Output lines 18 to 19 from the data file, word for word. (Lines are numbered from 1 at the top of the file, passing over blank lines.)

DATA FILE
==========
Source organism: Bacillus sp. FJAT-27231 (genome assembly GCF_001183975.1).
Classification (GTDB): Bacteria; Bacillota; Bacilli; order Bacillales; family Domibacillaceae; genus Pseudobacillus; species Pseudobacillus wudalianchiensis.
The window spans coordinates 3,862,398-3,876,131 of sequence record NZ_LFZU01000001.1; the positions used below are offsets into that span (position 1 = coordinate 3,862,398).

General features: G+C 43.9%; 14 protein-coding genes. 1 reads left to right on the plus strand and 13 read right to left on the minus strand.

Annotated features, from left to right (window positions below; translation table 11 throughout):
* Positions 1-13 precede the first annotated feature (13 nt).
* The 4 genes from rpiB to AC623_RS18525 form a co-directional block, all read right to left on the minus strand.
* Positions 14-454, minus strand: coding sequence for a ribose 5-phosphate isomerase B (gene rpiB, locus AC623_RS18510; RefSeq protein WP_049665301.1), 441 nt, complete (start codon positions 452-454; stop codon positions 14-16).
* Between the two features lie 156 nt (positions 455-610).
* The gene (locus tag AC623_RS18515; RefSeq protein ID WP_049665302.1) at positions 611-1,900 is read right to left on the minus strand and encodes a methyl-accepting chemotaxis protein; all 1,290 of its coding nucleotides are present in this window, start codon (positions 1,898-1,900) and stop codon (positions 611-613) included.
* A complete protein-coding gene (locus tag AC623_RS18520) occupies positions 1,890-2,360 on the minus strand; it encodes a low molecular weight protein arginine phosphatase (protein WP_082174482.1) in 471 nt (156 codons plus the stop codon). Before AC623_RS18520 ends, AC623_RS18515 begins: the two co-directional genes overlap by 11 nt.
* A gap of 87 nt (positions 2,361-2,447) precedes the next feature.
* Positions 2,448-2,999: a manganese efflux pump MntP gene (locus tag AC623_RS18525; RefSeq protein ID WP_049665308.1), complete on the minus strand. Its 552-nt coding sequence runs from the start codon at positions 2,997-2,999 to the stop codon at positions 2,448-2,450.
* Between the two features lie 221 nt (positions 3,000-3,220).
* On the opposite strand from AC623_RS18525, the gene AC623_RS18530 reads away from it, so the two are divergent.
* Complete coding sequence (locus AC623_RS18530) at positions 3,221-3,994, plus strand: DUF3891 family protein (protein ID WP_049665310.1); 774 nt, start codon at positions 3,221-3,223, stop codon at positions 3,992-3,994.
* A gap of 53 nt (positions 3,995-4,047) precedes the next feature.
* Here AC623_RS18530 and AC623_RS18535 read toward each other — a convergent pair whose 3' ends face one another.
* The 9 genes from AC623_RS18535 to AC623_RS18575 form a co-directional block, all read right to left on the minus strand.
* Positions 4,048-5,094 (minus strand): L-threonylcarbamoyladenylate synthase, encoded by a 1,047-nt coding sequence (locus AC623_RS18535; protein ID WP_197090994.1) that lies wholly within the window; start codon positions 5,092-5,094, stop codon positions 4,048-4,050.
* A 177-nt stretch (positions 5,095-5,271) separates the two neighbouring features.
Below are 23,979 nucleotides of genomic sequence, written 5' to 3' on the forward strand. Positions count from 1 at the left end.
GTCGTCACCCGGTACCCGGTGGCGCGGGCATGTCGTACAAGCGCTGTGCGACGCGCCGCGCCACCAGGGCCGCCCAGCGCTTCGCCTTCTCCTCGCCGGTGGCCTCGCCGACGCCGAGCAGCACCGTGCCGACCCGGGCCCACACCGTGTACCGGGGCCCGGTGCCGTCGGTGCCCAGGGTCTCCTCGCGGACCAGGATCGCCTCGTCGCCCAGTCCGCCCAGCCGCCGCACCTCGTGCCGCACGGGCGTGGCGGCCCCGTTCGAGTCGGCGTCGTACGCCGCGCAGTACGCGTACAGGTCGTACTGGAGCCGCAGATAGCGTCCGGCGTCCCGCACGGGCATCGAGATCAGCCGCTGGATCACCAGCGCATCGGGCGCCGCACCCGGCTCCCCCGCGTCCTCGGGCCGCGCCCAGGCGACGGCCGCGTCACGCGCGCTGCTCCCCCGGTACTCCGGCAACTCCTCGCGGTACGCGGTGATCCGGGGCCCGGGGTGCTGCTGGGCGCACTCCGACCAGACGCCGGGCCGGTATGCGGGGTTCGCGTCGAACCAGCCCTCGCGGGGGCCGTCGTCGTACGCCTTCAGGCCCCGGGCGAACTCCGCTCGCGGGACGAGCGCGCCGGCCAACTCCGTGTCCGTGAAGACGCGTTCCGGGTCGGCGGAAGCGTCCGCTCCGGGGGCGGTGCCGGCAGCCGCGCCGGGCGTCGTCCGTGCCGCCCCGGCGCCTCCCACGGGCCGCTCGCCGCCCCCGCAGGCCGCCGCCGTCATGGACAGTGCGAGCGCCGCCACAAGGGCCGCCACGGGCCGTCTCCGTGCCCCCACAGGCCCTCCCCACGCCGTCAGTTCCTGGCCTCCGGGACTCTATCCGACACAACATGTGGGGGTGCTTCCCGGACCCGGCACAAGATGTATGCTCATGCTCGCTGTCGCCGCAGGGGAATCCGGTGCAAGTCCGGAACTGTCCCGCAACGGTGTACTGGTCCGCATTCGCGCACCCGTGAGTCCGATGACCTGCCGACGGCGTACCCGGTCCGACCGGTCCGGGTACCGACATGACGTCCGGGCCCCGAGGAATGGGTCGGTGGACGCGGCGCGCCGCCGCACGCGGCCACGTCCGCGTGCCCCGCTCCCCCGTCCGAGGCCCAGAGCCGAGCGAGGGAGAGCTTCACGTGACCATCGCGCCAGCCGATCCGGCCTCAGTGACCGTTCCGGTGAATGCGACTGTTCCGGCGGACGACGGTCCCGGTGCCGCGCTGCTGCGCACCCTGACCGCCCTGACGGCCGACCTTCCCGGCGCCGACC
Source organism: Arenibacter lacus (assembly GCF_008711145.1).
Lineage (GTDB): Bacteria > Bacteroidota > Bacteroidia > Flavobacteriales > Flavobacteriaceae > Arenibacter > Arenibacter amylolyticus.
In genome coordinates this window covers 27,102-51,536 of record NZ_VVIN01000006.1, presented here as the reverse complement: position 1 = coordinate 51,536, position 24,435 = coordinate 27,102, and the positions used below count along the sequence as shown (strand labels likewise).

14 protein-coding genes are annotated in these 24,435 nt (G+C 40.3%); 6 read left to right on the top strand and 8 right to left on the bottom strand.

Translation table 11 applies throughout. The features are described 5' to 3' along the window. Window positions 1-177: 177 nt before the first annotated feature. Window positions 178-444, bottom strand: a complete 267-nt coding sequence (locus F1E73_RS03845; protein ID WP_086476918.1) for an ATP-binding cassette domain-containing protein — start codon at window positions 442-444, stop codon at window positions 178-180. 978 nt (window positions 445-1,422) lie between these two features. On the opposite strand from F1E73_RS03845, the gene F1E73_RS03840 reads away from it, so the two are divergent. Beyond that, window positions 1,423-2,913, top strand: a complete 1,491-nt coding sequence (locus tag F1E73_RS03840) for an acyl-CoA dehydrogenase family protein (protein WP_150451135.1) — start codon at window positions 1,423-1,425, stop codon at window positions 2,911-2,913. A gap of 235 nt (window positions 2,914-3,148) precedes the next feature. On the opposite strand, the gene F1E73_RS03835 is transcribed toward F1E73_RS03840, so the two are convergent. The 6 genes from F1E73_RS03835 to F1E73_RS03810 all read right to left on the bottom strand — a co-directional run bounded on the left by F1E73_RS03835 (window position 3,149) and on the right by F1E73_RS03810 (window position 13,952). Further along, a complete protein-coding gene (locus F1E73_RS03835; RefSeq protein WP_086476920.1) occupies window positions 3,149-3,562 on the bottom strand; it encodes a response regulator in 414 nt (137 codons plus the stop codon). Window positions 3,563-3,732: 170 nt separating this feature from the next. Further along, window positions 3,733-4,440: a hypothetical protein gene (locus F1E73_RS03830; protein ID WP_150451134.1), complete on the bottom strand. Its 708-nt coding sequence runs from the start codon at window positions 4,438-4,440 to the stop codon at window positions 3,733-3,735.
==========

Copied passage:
* Here AC623_RS18530 and AC623_RS18535 read toward each other — a convergent pair whose 3' ends face one another.
* The 9 genes from AC623_RS18535 to AC623_RS18575 form a co-directional block, all read right to left on the minus strand.